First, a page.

verify that the quantity of the identified financial instruments recorded in the financial instruments accounts opened in the Depositary's books in the name of the AIF/UCITS, or in the name of the alternative investment fund manager/UCITS management company (where appropriate) acting on behalf of the AIF/UCITS, matches the quantity of the identified financial instruments held in custody by the Custodian and/or Sub-Custodian; and
verify that the quantity of identified financial instruments, which are registered and held in a financial instruments account opened at an issuer's central securities depository or its agent in the name of the Custodian or Sub-Custodian on behalf of the AIF/UCITS or in the name of the alternative investment fund manager/UCITS management company (where appropriate) acting on behalf of the AIF/UCITS, matches the quantity of the identified financial instruments recorded in the financial instruments accounts opened in the depositary's books;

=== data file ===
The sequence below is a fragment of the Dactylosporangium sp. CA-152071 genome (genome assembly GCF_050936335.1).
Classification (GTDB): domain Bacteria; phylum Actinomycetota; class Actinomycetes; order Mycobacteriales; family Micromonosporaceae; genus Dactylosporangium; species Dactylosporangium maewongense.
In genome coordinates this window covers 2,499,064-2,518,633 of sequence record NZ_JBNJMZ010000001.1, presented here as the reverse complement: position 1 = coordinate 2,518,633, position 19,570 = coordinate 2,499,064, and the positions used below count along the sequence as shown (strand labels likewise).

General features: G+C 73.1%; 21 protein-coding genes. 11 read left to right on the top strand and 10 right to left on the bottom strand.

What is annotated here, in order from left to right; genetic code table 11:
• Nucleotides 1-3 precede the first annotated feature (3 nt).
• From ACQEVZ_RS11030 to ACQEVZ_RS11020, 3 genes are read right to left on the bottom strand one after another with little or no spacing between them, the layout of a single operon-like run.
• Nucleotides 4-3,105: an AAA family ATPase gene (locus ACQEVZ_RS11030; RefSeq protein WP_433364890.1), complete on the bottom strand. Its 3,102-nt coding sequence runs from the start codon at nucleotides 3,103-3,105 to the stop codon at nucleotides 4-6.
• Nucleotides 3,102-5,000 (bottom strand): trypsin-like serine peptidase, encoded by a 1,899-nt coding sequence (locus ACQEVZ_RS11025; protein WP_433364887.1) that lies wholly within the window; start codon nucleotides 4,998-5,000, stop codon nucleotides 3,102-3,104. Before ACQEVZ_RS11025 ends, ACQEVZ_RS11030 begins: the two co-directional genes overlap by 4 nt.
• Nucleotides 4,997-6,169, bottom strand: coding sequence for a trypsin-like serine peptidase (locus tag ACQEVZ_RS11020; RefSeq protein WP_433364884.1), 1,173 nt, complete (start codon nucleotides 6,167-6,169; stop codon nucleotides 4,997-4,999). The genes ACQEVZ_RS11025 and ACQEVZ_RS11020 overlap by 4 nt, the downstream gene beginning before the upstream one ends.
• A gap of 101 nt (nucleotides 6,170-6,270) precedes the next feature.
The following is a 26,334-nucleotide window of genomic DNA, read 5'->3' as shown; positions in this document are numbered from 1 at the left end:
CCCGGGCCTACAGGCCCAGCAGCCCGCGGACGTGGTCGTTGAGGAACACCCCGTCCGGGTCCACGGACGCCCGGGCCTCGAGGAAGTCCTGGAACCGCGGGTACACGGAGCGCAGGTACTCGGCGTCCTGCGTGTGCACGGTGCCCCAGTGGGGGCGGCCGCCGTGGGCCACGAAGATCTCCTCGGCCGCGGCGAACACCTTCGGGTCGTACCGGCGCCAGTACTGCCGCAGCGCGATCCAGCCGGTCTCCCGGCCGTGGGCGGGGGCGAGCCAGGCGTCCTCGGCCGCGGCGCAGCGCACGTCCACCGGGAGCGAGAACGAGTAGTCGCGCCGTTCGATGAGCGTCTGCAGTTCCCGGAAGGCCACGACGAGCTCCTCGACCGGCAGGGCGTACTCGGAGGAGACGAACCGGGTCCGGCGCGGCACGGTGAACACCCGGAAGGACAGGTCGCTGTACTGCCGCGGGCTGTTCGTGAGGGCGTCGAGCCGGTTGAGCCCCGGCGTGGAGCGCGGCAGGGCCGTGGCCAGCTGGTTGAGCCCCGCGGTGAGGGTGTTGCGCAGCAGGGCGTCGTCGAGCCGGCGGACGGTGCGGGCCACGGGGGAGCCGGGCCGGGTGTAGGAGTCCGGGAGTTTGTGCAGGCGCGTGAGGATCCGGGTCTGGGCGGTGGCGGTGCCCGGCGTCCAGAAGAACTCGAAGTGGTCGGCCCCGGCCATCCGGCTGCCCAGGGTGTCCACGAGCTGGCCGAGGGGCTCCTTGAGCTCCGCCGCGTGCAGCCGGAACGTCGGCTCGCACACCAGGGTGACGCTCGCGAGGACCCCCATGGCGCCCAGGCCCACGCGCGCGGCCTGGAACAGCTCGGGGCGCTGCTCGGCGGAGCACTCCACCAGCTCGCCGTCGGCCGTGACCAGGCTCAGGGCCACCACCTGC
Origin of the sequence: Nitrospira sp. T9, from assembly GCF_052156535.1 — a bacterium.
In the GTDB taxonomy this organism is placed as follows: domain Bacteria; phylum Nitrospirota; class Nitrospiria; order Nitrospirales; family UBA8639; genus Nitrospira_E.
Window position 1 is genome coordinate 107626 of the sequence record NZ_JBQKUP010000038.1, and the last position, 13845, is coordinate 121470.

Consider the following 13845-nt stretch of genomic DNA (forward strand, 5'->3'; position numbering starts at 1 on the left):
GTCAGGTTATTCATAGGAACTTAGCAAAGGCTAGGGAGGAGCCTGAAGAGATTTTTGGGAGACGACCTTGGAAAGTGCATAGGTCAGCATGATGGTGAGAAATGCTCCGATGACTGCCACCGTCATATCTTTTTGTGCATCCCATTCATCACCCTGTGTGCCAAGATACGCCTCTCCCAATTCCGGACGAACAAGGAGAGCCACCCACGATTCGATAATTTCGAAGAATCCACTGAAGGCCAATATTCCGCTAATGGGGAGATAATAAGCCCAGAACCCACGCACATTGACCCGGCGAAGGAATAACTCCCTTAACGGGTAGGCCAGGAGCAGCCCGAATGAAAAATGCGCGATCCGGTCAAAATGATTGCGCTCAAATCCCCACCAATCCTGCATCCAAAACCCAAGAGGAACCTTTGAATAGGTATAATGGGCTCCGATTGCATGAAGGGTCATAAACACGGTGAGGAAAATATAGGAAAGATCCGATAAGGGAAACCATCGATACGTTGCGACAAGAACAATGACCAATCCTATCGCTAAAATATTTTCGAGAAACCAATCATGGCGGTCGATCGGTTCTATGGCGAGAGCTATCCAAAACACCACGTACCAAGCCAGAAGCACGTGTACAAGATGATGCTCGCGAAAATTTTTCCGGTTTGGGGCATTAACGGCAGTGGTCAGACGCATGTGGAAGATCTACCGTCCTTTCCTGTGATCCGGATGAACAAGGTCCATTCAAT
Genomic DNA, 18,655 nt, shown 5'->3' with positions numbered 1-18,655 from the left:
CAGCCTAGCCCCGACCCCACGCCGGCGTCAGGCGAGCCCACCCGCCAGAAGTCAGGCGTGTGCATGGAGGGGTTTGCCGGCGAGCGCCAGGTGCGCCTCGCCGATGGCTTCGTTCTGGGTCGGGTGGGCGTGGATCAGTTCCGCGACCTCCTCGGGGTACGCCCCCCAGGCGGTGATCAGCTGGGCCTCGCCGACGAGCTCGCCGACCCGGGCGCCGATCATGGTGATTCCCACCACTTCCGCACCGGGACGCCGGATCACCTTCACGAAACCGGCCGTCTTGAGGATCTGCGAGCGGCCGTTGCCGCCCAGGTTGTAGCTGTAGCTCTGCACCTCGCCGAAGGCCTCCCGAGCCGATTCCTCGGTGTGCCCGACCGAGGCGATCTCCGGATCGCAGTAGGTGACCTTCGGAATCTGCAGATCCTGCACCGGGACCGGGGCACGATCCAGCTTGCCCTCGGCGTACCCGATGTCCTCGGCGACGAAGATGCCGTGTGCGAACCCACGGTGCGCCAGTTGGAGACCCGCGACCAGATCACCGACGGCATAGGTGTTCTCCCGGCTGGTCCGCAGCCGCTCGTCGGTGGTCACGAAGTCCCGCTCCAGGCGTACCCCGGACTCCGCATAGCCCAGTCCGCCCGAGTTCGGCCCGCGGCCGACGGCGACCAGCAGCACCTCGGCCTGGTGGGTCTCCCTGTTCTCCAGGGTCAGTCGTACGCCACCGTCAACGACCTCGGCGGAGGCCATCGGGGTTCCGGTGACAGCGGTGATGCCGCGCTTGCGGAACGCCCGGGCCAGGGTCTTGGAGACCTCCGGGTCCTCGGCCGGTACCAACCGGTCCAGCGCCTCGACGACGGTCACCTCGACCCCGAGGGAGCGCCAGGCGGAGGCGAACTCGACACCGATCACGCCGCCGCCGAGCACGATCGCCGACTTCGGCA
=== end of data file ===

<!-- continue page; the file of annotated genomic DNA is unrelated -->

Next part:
(ii) to put in place a formal agreement between the Depositary and the Custodian providing for sub-delegation (if relevant); and
(iii) require that a delegation agreement between a Custodian and a Sub-Custodian be subject to the rights and obligations that are equivalent to those between the Depositary and the Custodian.
Third Country Custodians and Sub-Custodians
Where a Depositary wishes to delegate its safekeeping obligations to a Custodian/Sub-Custodian in a Third Country, then before or upon conclusion of the contract providing for such delegation, the Delegated Regulation requires the Depositary to obtain independent legal advice confirming that the local insolvency law in that Third Country recognises the following:
(i) the segregation of the assets of the AIFs/UCITS from the Custodian’s/Sub-Custodian’s own assets and from the assets of other clients as well as from the assets held by the Custodian/Sub-Custodian for the Depositary's own account;
(ii) that the assets of the AIFs/UCITS do not form part of the Custodian’s/Sub-Custodian’s assets available for distribution upon insolvency; and